Where does Lent come in for me? Mental assent is often subject to rationalization. If I make a mental commitment, I am the only one who knows about it. Sure, I know God knows but after all, he is up there not right here. And at any rate, I had to because …

However, in the context of corporate worship I agree with those there that the Cross of Christ, the Passion of Christ, is paramount to my spiritual experience. Therefore, I want to spend some time thinking about what Jesus gave up for me. How often do you thknk about Philippians 2? Likely only when it comes up as a text in bible study or you hear it referred to in a sermon. I want to connect with what Jesus gave up. So, in order to have a daily reminder, I choose to give up something that requires thought and sacrifice. Now each day when I think about that thing given up, I am thinking about what Jesus gave up and am called to worship and thanksgiving.

Far from looking for liturgical worship, many of us are looking for a “whole” connection of life and faith. Not satisfied with a “mental” spirituality, we are looking for ways for our spirituality to be expressed. So, not only do you give up something, in the process we mediate and pray and read Scripture with a view to transformation not ritual.

During our time of reflecting on what Jesus gave up for us, we move to remember our Baptism with Christ described in Romans 6. We consider our frailty and repentance and so we consider the phrase, “repent in dust and ashes.” We light a candle so as to agree we “are the light of the world.” Each of these physical actions connect us to a spiritual truth and reality. We then have connected the physical and spiritual on our journey of faith.

In what ways do you express your spirituality? Or, have you given in to the incomplete individualism that calls my faith, “my business?” Read the Scriptures again.

Walking together …

“… encouraging, comforting and urging you to live lives worthy of the God who calls you into his kingdom and glory.” — 1 Thessalonians 2:12

Comfort – “to soothe in time of affliction or distress” (American Heritage College Dictionary)

Comfort – “to call to one’s side”, “to calm, console” (taken from two Greek words translated as encourage and comfort above).

Les and Leslie Parrot describe four myths people give into prior to and during marriage. They do so in their book, Saving Your Marriage Before It Starts.

Myth #3 – Everything bad in my life will disappear.

Following Jesus does not mean we will not encounter bad things. Following Jesus does not mean the bad will disappear. The reality is the more we are exposed to Jesus and his transforming work the more we discover our “bad” that needs to be changed. His work of grace transforms us and those things that are transformed may indeed disappear from our lives only to expose other things about our character and nature that need to come under the gracious work of his Spirit.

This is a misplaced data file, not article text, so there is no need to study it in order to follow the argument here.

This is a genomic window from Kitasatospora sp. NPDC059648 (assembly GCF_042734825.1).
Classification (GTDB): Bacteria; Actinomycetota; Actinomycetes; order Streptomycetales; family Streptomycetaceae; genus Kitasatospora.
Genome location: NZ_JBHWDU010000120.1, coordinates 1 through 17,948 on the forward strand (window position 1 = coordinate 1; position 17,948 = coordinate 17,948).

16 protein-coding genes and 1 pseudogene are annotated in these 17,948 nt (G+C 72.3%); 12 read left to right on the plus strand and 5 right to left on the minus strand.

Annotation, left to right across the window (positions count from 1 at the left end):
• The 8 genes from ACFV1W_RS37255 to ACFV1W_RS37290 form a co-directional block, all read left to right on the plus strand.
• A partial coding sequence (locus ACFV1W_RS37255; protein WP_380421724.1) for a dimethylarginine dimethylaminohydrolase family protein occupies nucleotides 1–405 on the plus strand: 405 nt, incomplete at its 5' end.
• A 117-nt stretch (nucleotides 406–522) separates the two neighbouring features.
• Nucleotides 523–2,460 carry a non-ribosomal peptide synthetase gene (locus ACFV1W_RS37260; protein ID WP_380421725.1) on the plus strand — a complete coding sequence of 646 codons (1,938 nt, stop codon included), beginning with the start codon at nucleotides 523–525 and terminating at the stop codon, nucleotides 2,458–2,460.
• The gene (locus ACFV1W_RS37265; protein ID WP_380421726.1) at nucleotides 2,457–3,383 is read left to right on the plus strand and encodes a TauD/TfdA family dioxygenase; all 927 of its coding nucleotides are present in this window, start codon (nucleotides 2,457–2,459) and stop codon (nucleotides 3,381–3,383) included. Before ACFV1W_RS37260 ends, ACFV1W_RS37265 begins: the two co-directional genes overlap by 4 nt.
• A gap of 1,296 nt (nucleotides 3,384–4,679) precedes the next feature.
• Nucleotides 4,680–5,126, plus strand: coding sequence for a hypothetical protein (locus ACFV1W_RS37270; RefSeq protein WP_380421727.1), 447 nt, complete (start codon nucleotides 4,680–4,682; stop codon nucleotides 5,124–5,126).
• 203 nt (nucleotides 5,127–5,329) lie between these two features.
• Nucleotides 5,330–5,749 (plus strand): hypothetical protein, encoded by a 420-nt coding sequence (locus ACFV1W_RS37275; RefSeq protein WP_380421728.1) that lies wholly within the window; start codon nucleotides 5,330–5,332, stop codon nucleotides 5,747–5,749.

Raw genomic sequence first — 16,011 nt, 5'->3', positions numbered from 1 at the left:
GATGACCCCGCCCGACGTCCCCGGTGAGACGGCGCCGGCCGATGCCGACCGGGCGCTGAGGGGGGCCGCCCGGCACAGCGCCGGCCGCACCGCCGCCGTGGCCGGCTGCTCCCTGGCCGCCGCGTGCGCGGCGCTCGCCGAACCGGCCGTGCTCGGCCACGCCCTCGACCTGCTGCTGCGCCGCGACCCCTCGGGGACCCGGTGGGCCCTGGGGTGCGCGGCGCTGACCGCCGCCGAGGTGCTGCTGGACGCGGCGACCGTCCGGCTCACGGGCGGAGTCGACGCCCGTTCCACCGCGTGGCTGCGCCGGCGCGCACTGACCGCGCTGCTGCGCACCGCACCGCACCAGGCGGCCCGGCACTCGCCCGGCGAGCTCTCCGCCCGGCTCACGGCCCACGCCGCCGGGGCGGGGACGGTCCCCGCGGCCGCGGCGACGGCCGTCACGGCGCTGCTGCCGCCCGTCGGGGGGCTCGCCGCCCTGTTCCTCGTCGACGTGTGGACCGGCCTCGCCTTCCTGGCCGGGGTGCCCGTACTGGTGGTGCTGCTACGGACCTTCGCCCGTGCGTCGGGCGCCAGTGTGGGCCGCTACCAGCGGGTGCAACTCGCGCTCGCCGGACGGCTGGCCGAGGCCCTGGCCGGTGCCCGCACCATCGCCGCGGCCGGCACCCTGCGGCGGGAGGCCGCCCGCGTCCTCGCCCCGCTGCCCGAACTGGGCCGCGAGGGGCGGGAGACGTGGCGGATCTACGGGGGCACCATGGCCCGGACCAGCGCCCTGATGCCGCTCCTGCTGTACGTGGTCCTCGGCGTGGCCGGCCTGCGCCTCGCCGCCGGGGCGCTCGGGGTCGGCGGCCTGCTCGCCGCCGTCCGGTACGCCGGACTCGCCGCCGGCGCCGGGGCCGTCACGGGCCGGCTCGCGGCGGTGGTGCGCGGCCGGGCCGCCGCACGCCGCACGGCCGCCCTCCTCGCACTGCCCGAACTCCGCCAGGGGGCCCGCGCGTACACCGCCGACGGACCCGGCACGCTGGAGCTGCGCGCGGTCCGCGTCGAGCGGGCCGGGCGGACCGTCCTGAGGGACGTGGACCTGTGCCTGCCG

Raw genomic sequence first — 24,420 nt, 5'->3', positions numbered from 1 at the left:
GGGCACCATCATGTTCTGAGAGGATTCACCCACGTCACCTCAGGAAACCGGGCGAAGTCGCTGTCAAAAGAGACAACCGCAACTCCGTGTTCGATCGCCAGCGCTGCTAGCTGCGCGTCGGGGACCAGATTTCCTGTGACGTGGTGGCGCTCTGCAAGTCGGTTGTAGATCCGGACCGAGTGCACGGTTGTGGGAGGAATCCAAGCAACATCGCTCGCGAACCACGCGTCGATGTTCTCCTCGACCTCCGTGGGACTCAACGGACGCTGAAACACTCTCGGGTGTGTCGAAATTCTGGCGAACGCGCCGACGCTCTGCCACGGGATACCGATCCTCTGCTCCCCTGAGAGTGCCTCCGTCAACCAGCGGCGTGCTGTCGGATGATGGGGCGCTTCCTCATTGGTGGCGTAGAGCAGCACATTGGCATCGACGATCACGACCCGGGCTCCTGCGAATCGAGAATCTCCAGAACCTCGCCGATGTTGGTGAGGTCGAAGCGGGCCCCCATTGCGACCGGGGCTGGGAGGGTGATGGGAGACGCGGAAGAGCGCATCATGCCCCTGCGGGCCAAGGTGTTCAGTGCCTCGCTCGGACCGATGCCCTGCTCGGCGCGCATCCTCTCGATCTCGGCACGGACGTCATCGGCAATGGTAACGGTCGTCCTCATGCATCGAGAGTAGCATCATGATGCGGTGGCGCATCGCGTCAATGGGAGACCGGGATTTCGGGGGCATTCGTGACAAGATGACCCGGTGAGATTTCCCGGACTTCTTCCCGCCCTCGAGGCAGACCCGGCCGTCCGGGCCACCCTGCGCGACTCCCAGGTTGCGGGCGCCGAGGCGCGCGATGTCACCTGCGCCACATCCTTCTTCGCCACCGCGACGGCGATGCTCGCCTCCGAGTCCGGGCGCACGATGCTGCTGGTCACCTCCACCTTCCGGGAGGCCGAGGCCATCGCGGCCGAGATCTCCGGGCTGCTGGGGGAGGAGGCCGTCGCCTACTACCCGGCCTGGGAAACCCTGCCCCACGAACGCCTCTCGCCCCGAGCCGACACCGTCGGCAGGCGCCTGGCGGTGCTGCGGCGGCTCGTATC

Our need is for our friends and fellow travelers to “come along side us”, “to console us” in order that we may continue the journey with Jesus who has called us into the Father’s Kingdom and glory.

I find Paul’s words translated “comforting” to be fascinating. We need each other on the way with Jesus to come to our side in afflication and distress as we work through what it means to be “in Christ. ” The working out of “our salvation with fear and trembling” often exposes some distressing things with which we need help. So, Paul comforted those in Thessalonica to “live/walk worthy of the God who calls us into his Kingdom and glory.”

Who would you comfort as you walk? Who would comfort you as you walk?

Aloneness is risky …

An article ran in The Daily Oklahoman today, “Evidence shows solitude adds to health risks.

I am not sure we have not stumbled on the reality of Genesis 2:18, “The LORD God said, “It is not good for the man to be alone …”

The article states, “Thirty years ago, anyone blaming lonliness for physical illness would have been laughed at, but as scientists studied different populations, isolation kept emerging as a risk factor.”

Certainly we need space from time to time. Collect your thoughts, consider your day, find some rest from the hustle. Yet, we function better when we have someone with whom to “debrief” our day. We may only recount our activities but invariably we will “unwind” in the process. We then reduce stress and that only helps.

In the end, we need the complement God gives us. We need people. We need each other.

Great CD …

We have ecclectic music tastes around our house. You might hear Southern Gospel, Top 40, Classic Rock, Elivs, Contemporary Christian, Instrumental, Classical. There is really no telling what we might be spinning in the CD player. Here in the office I am really enjoying Harp 46. It is an instrumental group featuring the harp and percussion instruments. Great for meditation and reading. Click on Harp 46 on the left sidebar to get your copy.